Written a thriller or work of crime fiction and need a literary agent? You’re in the right place. AgentMatch has a complete list of every agent in the UK with full detail about who they are and what kind of work they represent. So here’s what you do. Head over here.Click on the “select genres” box and choose “Crime & thrillers” from the pop-up list.You’ll find that there are a huge number of agents who represent work in this area. (Basically: most of them will happily represent crime; there are just about no agents who specialise only in that area.) So you’ll need to filter your list some more. Use our other search tools to bring your selection down to a manageable total.Then dive into individual agent profiles and read what each agent says about themselves.Make your final shortlist selection The twist in the tail All you need to access all our lovely data and search functionality? Become a member. More On Uk Literary Agents Link to: UK Literary Agents, the Complete List (with Links to Agent Profiles) LITERARY AGENT LIST For every genre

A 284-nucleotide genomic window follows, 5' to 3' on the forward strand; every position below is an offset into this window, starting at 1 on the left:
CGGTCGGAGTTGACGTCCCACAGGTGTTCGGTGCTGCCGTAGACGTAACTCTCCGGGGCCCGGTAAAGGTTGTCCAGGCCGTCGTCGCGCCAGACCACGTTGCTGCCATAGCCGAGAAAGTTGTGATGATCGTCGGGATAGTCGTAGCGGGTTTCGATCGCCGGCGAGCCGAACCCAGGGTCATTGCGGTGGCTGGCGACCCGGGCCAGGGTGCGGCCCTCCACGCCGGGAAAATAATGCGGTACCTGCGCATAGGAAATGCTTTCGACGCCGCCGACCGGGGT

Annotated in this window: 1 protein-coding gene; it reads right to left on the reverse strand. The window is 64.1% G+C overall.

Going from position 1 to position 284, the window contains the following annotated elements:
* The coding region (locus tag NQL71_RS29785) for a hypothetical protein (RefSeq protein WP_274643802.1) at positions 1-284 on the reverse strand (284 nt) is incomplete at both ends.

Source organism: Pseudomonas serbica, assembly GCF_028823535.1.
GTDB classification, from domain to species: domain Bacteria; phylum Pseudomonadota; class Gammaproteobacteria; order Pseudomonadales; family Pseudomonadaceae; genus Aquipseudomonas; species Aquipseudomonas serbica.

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Literary agents for fantasy fiction

Plenty of fantasy novels have made a lot of money for publishers. And there are a good handful of excellent authors who have written in the genre. (China Mieville, Neil Gaiman, Iain Banks, to name a few.) That means that there are plenty of agents ready to dive into the slushpile in search of the next big thing in fantasy. AgentMatch And How To Use It There are plenty of fantasy-loving agents, though you won’t want to approach them all. The best way to develop and refine your own shortlist of likely targets is to visit our page and use the search tools on the left to make your selection. With AgentMatch, you can select by genre (e.g. fantasy) and you can also select by the agent’s level of experience, the appetite for new clients, and very much more. Our database is completely comprehensive and it’s really, really easy to create the searches you want. Signing up is incredibly simple. Become a member. More On Uk Literary Agents Link to: UK Literary Agents, the Complete List (with Links to Agent Profiles) Literary Agent List For every genre
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Literary agents for science fiction